This realization sparked an exhaustive search for the right breeder. Throughout my years of puppy pining, I had already decided on what breed I wanted if circumstances would allow. Living in a townhouse by myself without a fenced yard, a small dog would be most appropriate. I also wanted a dog that was relatively quiet, medium energy, and wouldn’t tear the house apart when I couldn’t be home. My research led me to the Cavalier King Charles Spaniel breed — the sweetest, prettiest dogs I’d ever seen. For those not familiar with the breed, however, they are quite hard to find and not at all easy on the wallet. I saved for months and found a breeder I connected with who answered all my questions and came with recommendations from previous customers.
The breeder, who lived in the central United States, sent me pictures of several puppies and described their personalities. I immediately fell in love with one, though – she was on the smallish side but every picture the breeder sent showed her either squirming through cupped hands or pouncing on the breeder’s German shepherd – she was a true trouble causer, which meshed perfectly with my personality. I sent my deposit so that Cricket would be well kept until she was old enough to begin her new life with me.
Following further arrangements, another check, and many household preparations, the day for Cricket to make her journey from Missouri to New York finally arrived. I could hardly contain my excitement or anxiety. She was flying on a major airline, leaving her home early in the morning and arriving, following two connections, at my local airport at 4 p.m. on Friday afternoon. I must have checked her flight status on each leg of the journey 10 times throughout the day, finally leaving work early in order to meet up with my friend Melissa who would drive while I comforted my new puppy on our trip from the airport back to the townhouse.
When Melissa and I arrived at the airport, we immediately ran to the airline customer service counter to await the new arrival. We waited nervously for 20 minutes after the plane arrived, hardly containing our excitement before we spied the airport clerk returning to the customer service booth. She was carrying an animal crate with large red “priority post” stickers on it. For some reason both Melissa and I found this extremely amusing – my new puppy was traveling priority post.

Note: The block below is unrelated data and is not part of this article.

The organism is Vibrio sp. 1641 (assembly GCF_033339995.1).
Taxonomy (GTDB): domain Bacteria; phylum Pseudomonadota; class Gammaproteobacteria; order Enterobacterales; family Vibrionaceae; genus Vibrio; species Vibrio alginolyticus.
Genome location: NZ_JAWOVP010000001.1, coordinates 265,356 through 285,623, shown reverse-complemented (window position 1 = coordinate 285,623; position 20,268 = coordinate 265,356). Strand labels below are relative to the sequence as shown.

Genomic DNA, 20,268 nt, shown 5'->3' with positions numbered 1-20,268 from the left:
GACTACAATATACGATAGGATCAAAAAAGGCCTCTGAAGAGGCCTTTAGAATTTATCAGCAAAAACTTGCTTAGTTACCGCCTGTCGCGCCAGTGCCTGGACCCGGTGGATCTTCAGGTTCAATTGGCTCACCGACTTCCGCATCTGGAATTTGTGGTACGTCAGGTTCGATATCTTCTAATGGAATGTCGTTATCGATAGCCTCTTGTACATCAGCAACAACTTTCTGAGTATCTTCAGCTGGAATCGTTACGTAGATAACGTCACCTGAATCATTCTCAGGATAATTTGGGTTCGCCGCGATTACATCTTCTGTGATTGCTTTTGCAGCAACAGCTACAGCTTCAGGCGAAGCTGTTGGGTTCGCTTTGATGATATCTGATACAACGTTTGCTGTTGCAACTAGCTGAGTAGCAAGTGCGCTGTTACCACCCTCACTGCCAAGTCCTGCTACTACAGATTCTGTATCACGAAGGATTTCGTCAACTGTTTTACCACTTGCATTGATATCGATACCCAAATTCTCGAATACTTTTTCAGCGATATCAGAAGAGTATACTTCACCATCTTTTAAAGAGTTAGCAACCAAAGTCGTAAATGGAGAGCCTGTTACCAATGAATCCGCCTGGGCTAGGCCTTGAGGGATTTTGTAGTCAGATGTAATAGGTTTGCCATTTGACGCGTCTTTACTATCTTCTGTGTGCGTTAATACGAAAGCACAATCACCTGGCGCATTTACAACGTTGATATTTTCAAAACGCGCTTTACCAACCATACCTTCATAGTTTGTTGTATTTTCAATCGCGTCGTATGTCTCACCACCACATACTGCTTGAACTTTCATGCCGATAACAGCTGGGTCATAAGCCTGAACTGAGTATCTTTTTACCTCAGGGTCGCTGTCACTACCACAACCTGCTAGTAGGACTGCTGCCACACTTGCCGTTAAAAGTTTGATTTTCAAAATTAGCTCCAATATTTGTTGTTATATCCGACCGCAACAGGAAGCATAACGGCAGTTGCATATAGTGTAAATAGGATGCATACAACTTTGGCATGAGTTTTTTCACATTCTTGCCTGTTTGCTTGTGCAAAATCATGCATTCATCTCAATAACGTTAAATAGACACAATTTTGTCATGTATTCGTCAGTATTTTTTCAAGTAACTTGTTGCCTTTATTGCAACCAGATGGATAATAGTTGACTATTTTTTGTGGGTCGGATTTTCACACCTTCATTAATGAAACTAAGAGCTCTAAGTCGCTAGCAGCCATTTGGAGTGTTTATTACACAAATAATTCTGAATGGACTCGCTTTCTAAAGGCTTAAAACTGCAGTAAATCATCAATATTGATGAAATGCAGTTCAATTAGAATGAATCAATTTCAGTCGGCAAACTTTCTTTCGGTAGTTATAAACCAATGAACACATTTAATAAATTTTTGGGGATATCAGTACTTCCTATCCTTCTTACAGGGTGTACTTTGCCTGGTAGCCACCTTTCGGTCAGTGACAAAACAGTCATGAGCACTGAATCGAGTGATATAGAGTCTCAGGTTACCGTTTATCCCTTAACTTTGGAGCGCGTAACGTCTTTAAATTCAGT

As the clerk neared, we smelled Cricket well before we saw her. Now, I’m no shirker when it comes to items that are something less than olfactory nirvana — I’ve changed my share of diapers, scraped the occasional dead animal off the road, survived a year with a roommate in a college dorm — but nothing could prepare a human being for this. With gritted teeth I leaned down to look in the crate and saw only a tiny five-pound ball of white, black, and brown fur shaking in the corner. Poor little smelly puppy. I immediately wanted to comfort her, and coaxed/pulled her out of her crate and wrapped her in an old towel brought especially for the occasion. Then arose the true test of a man’s heart. Could I pull this puppy in close to my heart and face to comfort her, knowing full well that every inch I pulled her closer would lead to an order of magnitude increase in the power of that malodorous stench? The good Lord provided some measure of assistance, as I believe dear Cricket’s current state of putridity must have killed most of my olfactory nerves, and as the dog neared my face, the level of difficulty inherent in hugging this beautiful, innocent, sweet, scared bundle of reeking spaniel dropped into the realm of achievements surmountable by mere mortal men. My nerve held as, thankfully, did the towel, and we began our bonding process right there in the airport.
The drive home was somewhat anticlimactic, although we did get more than a few strange looks from other drivers. Melissa drove while I held Cricket in the passenger seat, wrapped securely in her warm towel. Although the drive from the airport to my house was less than 20 minutes at a leisurely pace, after 30 seconds in the car it became apparent to both Melissa and I that absolutely every window in the car would have to be open if we were to reach our destination without losing consciousness. The complications arose, however, when one realizes that upstate New York in late April is in general both cold and wet. This particular day combined the thrill and excitement of a light downpour with temperatures that would have made a wooly mammoth dream of a Daytona vacation.
We survived our trip home, but we’d turned the newly adopted smelly puppy into a soaking wet pupsicle. Melissa and I weren’t much better off. Following two consecutive baths (of the puppy), we all warmed up around the fire, neither Cricket nor I quite sure what to make of each other. Our lives together were off to an auspicious start.